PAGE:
Many CFO-led teams still follow 20-year-old ‘steward’ role: Microsoft
- Many CFO-led teams worldwide follow a 20-year-old model as a “steward” for business, focused on trying to streamline financial processes to drive growth, rather than as “catalysts” providing business insights or as “futurists” sparking business model innovation, according to findings from a Microsoft survey.
- “There’s still quite a few teams that are a little bit in the dark ages, I would say, and that they’re still struggling with the same issues that business applications promised to solve 20 years ago” such as finance automation and increasing productivity and efficiency, Michele Ballinger, product marketing manager at Microsoft, said Monday at the Gartner CFO and Finance Executive Conference, describing an unpublished global survey of 500 finance leaders.
- “A newer role for those companies that are maybe a little bit more mature is this idea of finance teams being the catalyst for the business,” leading digital transformation throughout their companies and prioritizing investment, she said at the conference in National Harbor, Maryland. Similarly, “futurists” focus on designing business value, identifying targets for innovation of new services and products.
CFO-led teams that are futurists or catalysts — or both — are best positioned to overcome the top five disruptions identified by survey respondents, Ballinger said.
Fifty-five percent of the finance executives identified “Always On” as the biggest disruption, or the imperative to ensure “hyper-collaboration” and connectivity, she said.
“No longer are you downstairs in the basement, working on financial processes,” she said. “Now you’re an integral part of the business and how the business runs and your teams have to be set up for success and how you collaborate with your business stakeholders,” efficiently and securely sharing data with the groups that need it.
The “Rise of Artificial Intelligence” ranked as the second biggest challenge, Ballinger said. Half of survey respondents said they saw business agility, operational excellence and “hyper-automation” as their top strategic priority. For example, they seek to close their books in a few days instead of weeks.
“Speed of Business” ranked as the third biggest challenge, Ballinger said, noting that 42% of respondents said they struggle to keep pace with the demands of their business.
“If you optimize your processes and you become more efficient, more productive businesses expect you to do it even faster and even faster,” she said.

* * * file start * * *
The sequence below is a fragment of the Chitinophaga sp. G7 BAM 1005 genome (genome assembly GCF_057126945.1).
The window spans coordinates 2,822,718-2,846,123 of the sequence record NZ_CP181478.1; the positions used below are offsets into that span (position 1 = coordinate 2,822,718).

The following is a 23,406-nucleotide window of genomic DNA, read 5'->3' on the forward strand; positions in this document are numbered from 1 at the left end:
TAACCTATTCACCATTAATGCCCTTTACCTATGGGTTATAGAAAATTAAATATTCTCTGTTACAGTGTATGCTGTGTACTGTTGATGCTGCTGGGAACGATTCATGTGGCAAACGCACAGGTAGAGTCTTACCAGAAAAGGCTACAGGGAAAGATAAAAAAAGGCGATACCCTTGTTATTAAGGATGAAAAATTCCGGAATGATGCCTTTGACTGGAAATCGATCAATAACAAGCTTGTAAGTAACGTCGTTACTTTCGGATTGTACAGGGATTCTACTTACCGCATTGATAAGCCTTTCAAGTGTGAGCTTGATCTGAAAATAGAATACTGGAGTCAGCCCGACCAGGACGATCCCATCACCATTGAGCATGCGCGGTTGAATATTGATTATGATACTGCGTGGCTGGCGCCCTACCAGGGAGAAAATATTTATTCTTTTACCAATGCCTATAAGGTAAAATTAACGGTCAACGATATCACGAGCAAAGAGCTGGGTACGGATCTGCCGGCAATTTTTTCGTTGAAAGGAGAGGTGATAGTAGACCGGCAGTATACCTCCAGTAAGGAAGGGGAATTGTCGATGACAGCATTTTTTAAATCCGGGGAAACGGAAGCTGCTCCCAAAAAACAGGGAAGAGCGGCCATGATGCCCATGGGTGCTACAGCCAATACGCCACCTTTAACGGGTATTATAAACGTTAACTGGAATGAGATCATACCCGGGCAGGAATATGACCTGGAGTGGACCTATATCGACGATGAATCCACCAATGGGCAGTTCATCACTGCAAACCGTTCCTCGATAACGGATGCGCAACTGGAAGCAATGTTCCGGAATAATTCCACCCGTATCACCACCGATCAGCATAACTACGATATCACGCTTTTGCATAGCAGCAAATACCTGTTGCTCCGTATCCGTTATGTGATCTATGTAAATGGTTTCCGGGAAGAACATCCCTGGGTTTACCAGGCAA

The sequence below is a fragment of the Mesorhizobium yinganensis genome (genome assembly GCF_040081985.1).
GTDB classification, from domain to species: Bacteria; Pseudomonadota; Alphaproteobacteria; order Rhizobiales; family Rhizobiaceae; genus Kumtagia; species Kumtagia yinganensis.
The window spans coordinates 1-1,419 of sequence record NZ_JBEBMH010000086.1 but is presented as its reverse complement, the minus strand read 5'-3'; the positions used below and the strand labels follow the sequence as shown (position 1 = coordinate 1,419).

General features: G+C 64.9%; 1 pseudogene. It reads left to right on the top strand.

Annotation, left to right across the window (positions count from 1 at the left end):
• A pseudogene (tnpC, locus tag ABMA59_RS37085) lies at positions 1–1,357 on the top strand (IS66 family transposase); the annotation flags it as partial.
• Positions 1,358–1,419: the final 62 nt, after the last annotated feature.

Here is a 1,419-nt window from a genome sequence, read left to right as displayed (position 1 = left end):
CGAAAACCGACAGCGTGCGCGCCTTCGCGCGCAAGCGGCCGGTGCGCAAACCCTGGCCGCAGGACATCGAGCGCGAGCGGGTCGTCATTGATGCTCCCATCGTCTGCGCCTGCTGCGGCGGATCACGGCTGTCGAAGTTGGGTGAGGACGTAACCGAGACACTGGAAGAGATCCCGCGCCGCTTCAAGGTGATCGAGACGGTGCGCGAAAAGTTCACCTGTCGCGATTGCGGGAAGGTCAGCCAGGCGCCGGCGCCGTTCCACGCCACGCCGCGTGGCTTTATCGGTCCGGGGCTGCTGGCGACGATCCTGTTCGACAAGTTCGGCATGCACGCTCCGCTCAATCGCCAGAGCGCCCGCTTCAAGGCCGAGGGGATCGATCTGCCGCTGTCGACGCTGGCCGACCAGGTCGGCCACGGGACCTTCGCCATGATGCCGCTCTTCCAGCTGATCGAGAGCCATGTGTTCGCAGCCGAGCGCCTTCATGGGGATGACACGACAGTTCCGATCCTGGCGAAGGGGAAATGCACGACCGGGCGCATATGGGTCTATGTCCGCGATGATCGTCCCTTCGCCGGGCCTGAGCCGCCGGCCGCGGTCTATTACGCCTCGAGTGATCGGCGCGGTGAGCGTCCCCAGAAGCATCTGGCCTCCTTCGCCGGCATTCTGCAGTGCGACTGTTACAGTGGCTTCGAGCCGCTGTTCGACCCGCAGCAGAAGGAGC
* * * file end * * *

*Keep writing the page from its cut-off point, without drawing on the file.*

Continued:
“It’s tied to ‘Always On,’” Ballinger said. “There’s no such thing as a weekend anymore or evenings — we’re always connected.”
Sustainability and the Great Resignation — or the difficulty of attracting and retaining talent — rounded out the top five disruptions for finance executives, she said, citing the survey completed in February.
Microsoft is following its own advice as a “futurist” by using business model innovation in the treasury function to buffer against turbulence in foreign exchange markets, April Olson, a group program manager at Microsoft, said in an interview at the conference. The company is internally coordinating nine different systems to enable various geographic units to adjust to currency volatility by lending to one another.
Microsoft on Thursday trimmed its current-quarter guidance on earnings and sales, noting that the appreciating dollar this year has undercut its performance. The company generates most of its profits from overseas.
The dollar, a safe haven amid financial market turmoil, has strengthened in 2022. Also, economic growth flagged in much of the world and the Federal Reserve has increased the benchmark interest rate from a record low, burnishing the appeal of U.S. debt.
The U.S. Dollar Index — which tracks movement of the greenback compared with a basket of six major currencies — has increased more than 6% this year to the highest level since the early 2000s. Meanwhile the Japanese yen, euro and British pound have fallen.
CFOs at U.S. companies need to adjust to a stronger dollar by anticipating that, although import costs will decline, the prices of their goods and services will rise for foreign buyers, reducing performance abroad. Salesforce cited the robust dollar on May 31 when reducing its forecast for sales.